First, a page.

Prospective study of hepatocellular carcinoma in nonalcoholic steatohepatitis in comparison with hepatocellular carcinoma cause by chronic hepatitis C

Department of Internal Medicine and Gastroenterology, Tokyo Women's Medical University, 8-1 Kawada-cho, Shinjuku-ku, Tokyo 162-8666, Japan.
Journal of Gastroenterology (Impact Factor: 4.52). 04/2010; 45(9):960-7. DOI: 10.1007/s00535-010-0237-1
Source: PubMed


This study was performed to clarify the outcomes and recurrence of hepatocellular carcinoma (HCC) in nonalcoholic steatohepatitis (NASH) in comparison with the data for HCC caused by hepatitis C virus (HCV) infection.
Data for 34 NASH patients with HCC (NASH-HCC) were analyzed prospectively, and data for 56 age- and sex-matched patients with HCC due to HCV chronic liver disease (HCV-HCC) were collected retrospectively. After the initial treatment for HCC, patients were followed regularly at least every 4 months by performing clinical examinations, serum liver function tests, monitoring alpha-fetoprotein and des-gamma-carboxy prothrombin, and utilizing various imaging modalities.
The five-year survival rate was 55.2% and the cumulative recurrence of HCC at 5 years was 69.8% in treated cases of NASH-HCC. The NASH-HCC and HCV-HCC groups showed similar survival and recurrence rates. Of the 16 NASH-HCC patients curatively treated, recurrence was detected more than 2 years after the initial treatment in 9. Three patients showed intrahepatic recurrences away from the initial HCC, and 3 patients showed a change in tumor marker production after treatment of the initial HCC. The size of the HCC and the stage of fibrosis were significant risk factors for HCC recurrence in NASH-HCC.
HCC recurrence was very high in NASH, and the HCC may be of multicentric origin, similar to HCC based on viral hepatitis. Regular screening for HCC is extremely important for NASH patients with HCC, even after curative treatment. This study confirmed that NASH-HCC has a similar course to that of HCV-HCC.

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Available from: Katsutoshi Tokushige, Oct 29, 2015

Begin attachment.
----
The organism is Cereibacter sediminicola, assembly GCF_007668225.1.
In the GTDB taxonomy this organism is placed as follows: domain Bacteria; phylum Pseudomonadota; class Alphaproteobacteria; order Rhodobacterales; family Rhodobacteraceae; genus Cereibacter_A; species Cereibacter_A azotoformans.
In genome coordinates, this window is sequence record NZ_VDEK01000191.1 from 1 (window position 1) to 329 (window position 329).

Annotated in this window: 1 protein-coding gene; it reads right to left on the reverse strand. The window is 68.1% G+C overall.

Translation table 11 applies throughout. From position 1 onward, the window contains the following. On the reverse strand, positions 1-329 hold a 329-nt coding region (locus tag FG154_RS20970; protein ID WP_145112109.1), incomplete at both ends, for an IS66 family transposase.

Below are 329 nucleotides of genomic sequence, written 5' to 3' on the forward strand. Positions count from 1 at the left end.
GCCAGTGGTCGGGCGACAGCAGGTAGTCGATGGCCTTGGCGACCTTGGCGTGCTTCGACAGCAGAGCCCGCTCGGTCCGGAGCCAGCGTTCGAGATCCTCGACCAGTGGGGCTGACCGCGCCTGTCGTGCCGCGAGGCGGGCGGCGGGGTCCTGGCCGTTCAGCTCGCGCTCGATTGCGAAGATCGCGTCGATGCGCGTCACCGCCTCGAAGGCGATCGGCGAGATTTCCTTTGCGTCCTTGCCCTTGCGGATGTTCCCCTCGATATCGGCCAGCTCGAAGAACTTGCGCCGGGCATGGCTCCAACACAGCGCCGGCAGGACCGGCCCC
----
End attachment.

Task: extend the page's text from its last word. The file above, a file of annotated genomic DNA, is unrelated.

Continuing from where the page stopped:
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    • "Firstly, in this study, more than half of our patients had evidence of hepatitis B infection. This feature is distinctly different from countries where hepatitis C infection and NAFLD were the predominant etiologies of chronic liver disease [34]. Secondly, patients with hepatitis B or C might have received anti-viral treatment to suppress viral activity some time during the follow-up period, and this may alter the prognosis [35], [36]. "
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    ABSTRACT: The clinical aspects of cryptogenic hepatocellular carcinoma (HCC), defined as HCC in patients without hepatitis B, C or alcoholism, are not clear. We investigated its clinical presentations, long-term survival and prognostic predictors. A total of 2645 HCC patients were studied. One-to-one matched pairs between viral/alcoholic and cryptogenic HCC patients were generated by using the propensity model. The survival analysis was performed with the Kaplan-Meier method and log-rank test, and hazard ratios were calculated with Cox proportional hazards model. Among 366 (14%) patients with cryptogenic HCC, 34% of patients were presented with abdominal discomfort, and 31% of patients were identified incidentally. Compared to patients with viral/alcoholic HCC, cryptogenic HCC patients were significantly older (p<0.0001), with poorer performance status (p = 0.0031) and less often underwent curative treatment (p = 0.0041). They also had larger tumor burden (p<0.0001), poorer renal function (p<0.0001), lower α-fetoprotein level (p<0.0001), and more advanced Barcelona Clinic Liver Cancer stages (p<0.0001). With propensity score model, 366 pairs of similar HCC patients were selected and similar long-term survival between the two groups of patients was found (p = 0.1038). For cryptogenic HCC patients, α-fetoprotein ≧49 ng/mL (hazard ratio [HR]: 1.955, p = 0.0002), Child-Turcotte-Pugh class B/C (HR: 2.798, p<0.0001), performance status ≧1 (HR: 2.463, p<0.0001) and vascular invasion (HR: 1.608, p = 0.0257) were independent predictors of poor prognosis. Patients with cryptogenic HCC are usually diagnosed with poor general condition at late stages. However, cryptogenic HCC patients have similar prognostic predictors and long-term survival compared with viral/alcoholic HCC patients. Diagnosis at an early stage may improve their clinical outcomes.